European duty-unpaid aluminium premiums fell sharply on Tuesday February 24, as market participants reported high levels of availability, coupled with a dearth of buyers.

The weighted average premium fell to $312.24 per tonne, from $335.25 previously, and the range moved down to $308-330 per tonne, from $327-350 per tonne, with further falls on the horizon according to some sources.

Prices have now fallen by almost $100 per tonne since the start of 2015. On January 2 Metal Bulletin assessed the duty-unpaid market in Rotterdam at $400-430 per tonne.

Lower prices have led traders and consumers to watch closely to see whether those holding material will seek to liquidate it at lower numbers still in a market where the number of spot volumes has risen sharply since the start of the week.

Over 12,000 tonnes of duty-paid (which Metal Bulletin assesses twice-weekly) and duty-unpaid (which Metal Bulletin assesses daily) has been sold since the start of the week as Metal Bulletin's trade log details.

Metal Bulletin has launched a weekly newsletter to enable the market to stay in touch with aluminium premiums. Contact Merrin Higgins ( for more details.

“We’re waiting to see if there will be some panic selling, but it’s not happening yet,” one trader told Metal Bulletin.

The fall is also expected to filter through to duty-paid premiums in Europe, which Metal Bulletin assesses on Wednesdays and Fridays, as the two should be moving hand in hand, a second trader said.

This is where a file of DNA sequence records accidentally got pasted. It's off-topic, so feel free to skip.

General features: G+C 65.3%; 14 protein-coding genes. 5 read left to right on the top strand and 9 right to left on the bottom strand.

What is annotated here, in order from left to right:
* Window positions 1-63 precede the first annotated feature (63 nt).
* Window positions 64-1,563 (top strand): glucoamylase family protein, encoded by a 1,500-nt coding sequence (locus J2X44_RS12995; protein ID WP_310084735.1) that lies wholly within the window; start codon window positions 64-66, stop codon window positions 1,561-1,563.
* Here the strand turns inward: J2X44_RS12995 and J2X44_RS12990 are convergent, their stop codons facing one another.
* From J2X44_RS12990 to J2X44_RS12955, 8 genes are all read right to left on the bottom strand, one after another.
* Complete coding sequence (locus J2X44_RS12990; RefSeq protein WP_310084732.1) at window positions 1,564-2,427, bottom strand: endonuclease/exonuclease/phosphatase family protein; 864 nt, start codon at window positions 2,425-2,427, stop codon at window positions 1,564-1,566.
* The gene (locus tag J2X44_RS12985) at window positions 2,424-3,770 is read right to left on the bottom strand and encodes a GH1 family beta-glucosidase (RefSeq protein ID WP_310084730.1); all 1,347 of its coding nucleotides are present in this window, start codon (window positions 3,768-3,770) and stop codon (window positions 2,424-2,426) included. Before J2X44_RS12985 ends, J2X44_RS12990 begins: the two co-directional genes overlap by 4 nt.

“There’s really no longer a disconnect between duty paid and duty unpaid, and if there is, it’s very small,” he said.

“There’s no reason for supply and demand to change. China is really exporting a lot and material from the Middle East, India and Russia is coming to Europe,” he added.

Prices on the London Metal Exchange have also been weak, trading below $1,800 per tonne in recent days, as demand is not keeping up with supply.

“It’s carnage out there. It’s really an oversupplied market. Everybody’s a seller and hardly anyone is a buyer. The numbers are just crashing,” a source said.

Beyond this, at least some buyers are holding back, despite requiring material, as they wait to see whether premiums will fall still further.

“There are customers out there who still need material for the second quarter, but [a lot of them] are just waiting…consumers can smell the drop in premiums,” another trader said.

The outlook is bearish for premiums in Asia and the USA, a producer added, as they are likely to follow the European premiums’ lead.

Although deals of a few thousand tonnes remain relatively common, deals of 10,000 tonnes or more are disappearing from the market, he added, implying an overall drop in demand.

“I’m just waiting for the other markets to catch up. I think the USA [certainly] has to,” the producer said.

Claire Hack
Twitter: @clairehack_mb